Derelict, abandoned and underused buildings may be put to illegal uses, including the manufacture or processing of recreational drugs. The very nature of such activities poses challenges to those carrying out site walkovers and advising on the need for and scope of remediation if the sites are to be redeveloped, converted or sold.
The manufacture of synthetic chemicals or processing of for use as recreational drugs can result in contamination of soil and groundwater with chemicals that are not routinely considered in the investigation of potentially contaminated land.
The immediate responders – mainly the Fire and Rescue Service (FRS) in the UK – are most at risk. The risk posed by illicit drug laboratories, particularly ‘methamphetamine’, is increasing within the UK. There are many examples from Canada, the United States, Australia and New Zealand of emergency service first responders being killed by hazards associated with illicit drug laboratories.
Illicit laboratories may have engaged in extraction, conversion and/or synthesis processes. The materials involved as feedstock, products and associated wastes are hazardous. In some cases involving flammable solvents, accidental explosions and fires have resulted in fatalities as well as wider dispersion of contaminants.
Illicit drug laboratories may be identified or at least suspected from tell tale signs, odours and behaviour of occupants. Staff engaged in due diligence, pre -acquisition and phase 1 investigations may encounter such labs unexpectedly prior to entering a building. Inside the premises, drug production hardware, raw ingredient, final product and waste materials may be stored as liquids or solids or in the case of waste or accidental spills be strewn across the floor or find their way into drains.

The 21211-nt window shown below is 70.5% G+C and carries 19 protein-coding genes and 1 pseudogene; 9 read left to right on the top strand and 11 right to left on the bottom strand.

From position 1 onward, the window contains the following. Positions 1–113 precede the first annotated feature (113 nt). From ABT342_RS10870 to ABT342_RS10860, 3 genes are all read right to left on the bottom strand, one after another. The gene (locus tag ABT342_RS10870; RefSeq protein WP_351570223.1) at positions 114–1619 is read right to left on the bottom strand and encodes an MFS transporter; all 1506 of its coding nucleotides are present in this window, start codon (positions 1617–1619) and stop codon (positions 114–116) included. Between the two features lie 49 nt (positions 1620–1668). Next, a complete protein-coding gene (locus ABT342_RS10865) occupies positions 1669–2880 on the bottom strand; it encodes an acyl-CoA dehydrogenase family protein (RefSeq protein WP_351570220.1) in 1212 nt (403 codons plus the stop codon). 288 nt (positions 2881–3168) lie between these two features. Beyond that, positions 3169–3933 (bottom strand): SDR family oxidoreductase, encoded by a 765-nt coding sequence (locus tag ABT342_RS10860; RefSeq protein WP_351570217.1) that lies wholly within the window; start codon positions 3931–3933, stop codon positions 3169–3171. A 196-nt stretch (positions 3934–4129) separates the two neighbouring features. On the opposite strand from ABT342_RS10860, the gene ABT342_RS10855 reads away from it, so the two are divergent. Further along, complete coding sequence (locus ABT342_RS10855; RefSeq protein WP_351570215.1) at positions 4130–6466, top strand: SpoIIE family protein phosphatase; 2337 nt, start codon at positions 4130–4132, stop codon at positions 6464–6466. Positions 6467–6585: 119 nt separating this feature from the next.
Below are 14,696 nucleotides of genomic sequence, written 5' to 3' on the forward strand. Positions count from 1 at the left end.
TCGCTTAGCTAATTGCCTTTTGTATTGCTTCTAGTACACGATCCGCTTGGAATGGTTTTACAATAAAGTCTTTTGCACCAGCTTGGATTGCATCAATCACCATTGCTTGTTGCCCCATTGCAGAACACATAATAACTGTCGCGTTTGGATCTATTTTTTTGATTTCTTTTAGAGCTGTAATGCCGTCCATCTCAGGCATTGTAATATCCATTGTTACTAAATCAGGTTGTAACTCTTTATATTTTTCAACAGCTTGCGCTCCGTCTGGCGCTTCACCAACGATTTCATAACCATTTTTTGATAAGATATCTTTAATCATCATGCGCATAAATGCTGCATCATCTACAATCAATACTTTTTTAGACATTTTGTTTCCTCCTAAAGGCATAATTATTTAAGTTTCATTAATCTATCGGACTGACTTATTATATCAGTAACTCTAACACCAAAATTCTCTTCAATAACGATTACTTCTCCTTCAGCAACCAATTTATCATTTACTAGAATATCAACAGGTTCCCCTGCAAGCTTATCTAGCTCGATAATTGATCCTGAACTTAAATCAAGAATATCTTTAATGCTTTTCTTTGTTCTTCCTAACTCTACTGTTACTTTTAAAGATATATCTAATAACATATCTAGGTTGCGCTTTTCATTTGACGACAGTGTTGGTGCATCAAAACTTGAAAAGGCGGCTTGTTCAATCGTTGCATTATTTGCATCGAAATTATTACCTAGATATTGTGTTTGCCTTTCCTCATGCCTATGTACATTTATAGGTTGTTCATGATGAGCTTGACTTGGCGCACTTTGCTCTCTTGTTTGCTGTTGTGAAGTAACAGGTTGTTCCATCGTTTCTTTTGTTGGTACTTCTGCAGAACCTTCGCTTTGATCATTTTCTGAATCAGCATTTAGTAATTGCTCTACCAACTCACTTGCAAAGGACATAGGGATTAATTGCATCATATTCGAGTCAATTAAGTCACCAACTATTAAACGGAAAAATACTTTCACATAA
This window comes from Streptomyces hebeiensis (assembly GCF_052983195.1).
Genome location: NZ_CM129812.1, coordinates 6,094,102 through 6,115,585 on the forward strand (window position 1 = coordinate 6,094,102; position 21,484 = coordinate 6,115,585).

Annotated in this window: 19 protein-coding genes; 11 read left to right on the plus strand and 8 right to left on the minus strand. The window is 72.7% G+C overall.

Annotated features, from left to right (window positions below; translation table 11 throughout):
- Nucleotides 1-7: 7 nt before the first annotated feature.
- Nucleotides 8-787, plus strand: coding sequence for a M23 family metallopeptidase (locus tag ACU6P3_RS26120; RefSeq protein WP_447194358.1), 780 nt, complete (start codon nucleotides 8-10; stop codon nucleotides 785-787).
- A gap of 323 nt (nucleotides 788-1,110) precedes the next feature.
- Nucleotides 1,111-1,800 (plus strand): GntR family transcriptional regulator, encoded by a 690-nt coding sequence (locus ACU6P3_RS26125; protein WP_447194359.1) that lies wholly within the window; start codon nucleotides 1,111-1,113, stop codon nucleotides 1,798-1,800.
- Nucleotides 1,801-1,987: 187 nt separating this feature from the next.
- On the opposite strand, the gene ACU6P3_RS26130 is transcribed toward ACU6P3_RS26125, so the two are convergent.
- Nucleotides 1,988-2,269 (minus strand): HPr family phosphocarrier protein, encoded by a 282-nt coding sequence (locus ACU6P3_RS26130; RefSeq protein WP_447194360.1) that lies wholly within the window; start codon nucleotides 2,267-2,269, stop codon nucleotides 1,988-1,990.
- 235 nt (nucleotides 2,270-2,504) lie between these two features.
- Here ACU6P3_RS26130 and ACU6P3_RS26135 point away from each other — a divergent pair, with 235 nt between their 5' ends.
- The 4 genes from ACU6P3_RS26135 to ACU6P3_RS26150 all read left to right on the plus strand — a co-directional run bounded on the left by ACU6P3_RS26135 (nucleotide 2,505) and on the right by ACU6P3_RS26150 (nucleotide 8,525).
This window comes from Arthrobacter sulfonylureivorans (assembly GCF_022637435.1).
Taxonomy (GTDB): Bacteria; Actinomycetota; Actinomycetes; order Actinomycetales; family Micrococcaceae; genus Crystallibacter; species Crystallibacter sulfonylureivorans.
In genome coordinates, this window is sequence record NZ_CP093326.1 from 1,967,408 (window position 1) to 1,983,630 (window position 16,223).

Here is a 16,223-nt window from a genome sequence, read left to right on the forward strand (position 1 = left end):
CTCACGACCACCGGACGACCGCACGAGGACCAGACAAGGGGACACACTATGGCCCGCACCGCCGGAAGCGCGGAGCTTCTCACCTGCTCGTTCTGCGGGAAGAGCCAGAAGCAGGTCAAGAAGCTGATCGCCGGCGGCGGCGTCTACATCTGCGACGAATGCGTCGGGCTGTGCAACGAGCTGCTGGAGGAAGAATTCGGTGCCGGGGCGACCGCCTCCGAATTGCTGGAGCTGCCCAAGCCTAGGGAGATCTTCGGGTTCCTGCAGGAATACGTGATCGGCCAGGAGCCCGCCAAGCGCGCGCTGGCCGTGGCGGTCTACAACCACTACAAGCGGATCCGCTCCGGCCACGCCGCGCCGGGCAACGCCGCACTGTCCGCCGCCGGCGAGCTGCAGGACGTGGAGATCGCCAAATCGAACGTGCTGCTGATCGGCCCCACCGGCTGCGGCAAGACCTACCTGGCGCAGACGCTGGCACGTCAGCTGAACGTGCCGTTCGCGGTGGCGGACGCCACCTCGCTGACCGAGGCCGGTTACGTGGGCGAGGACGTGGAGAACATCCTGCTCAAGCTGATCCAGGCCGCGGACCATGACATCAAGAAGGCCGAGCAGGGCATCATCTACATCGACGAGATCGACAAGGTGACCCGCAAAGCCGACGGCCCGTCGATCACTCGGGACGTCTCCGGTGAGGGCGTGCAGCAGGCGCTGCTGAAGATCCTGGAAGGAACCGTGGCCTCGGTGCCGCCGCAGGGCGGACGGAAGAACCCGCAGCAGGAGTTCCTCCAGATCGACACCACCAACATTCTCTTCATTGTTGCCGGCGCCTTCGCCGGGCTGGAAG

Such accidental discovery should result in walkover personnel leaving the vicinity and informing the emergency services – both police and FRS. This not only ensures personal safety but also reduces the risk of compromising evidence at what may become a crime scene. Dealing successfully with such, very rare, discovery depends on the training and awareness of relevant staff.
As part of our continued commitment to raising standards among practitioners and regulators, LQM’s next Professional Practice Webinar, delivered by Paul Nathanail, will deal with the range of hazards involved in illicit drug laboratories, current, albeit limited, UK guidance and guidance from elsewhere where soil and groundwater contamination has received greater attention.
You can find out more and book a place by visiting https://www.lqm.co.uk/webinars/ccweb/